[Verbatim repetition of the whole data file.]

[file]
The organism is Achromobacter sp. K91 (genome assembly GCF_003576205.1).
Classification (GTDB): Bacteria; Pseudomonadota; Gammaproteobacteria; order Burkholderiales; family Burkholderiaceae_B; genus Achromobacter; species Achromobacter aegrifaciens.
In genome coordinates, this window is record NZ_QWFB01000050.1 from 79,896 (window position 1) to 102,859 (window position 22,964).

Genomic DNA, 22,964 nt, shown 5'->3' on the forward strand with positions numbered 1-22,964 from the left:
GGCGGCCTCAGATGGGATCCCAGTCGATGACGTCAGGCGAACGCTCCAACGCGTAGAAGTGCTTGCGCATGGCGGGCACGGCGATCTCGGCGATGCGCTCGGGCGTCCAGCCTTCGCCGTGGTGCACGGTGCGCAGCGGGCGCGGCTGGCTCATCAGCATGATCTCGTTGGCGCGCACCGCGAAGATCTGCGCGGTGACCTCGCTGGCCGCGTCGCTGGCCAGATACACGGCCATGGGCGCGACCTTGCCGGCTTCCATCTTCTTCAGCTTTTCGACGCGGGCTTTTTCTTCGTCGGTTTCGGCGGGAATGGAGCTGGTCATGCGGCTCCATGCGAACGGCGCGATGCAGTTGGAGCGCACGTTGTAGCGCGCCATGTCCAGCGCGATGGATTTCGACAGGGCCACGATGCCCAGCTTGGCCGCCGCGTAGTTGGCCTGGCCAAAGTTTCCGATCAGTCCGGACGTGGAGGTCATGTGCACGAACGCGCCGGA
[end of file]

The organism is Achromobacter sp. K91 (genome assembly GCF_003576205.1).
Classification (GTDB): Bacteria; Pseudomonadota; Gammaproteobacteria; order Burkholderiales; family Burkholderiaceae_B; genus Achromobacter; species Achromobacter aegrifaciens.
In genome coordinates, this window is record NZ_QWFB01000050.1 from 79,896 (window position 1) to 102,859 (window position 22,964).

Genomic DNA, 22,964 nt, shown 5'->3' on the forward strand with positions numbered 1-22,964 from the left:
GGCGGCCTCAGATGGGATCCCAGTCGATGACGTCAGGCGAACGCTCCAACGCGTAGAAGTGCTTGCGCATGGCGGGCACGGCGATCTCGGCGATGCGCTCGGGCGTCCAGCCTTCGCCGTGGTGCACGGTGCGCAGCGGGCGCGGCTGGCTCATCAGCATGATCTCGTTGGCGCGCACCGCGAAGATCTGCGCGGTGACCTCGCTGGCCGCGTCGCTGGCCAGATACACGGCCATGGGCGCGACCTTGCCGGCTTCCATCTTCTTCAGCTTTTCGACGCGGGCTTTTTCTTCGTCGGTTTCGGCGGGAATGGAGCTGGTCATGCGGCTCCATGCGAACGGCGCGATGCAGTTGGAGCGCACGTTGTAGCGCGCCATGTCCAGCGCGATGGATTTCGACAGGGCCACGATGCCCAGCTTGGCCGCCGCGTAGTTGGCCTGGCCAAAGTTTCCGATCAGTCCGGACGTGGAGGTCATGTGCACGAACGCGCCGGA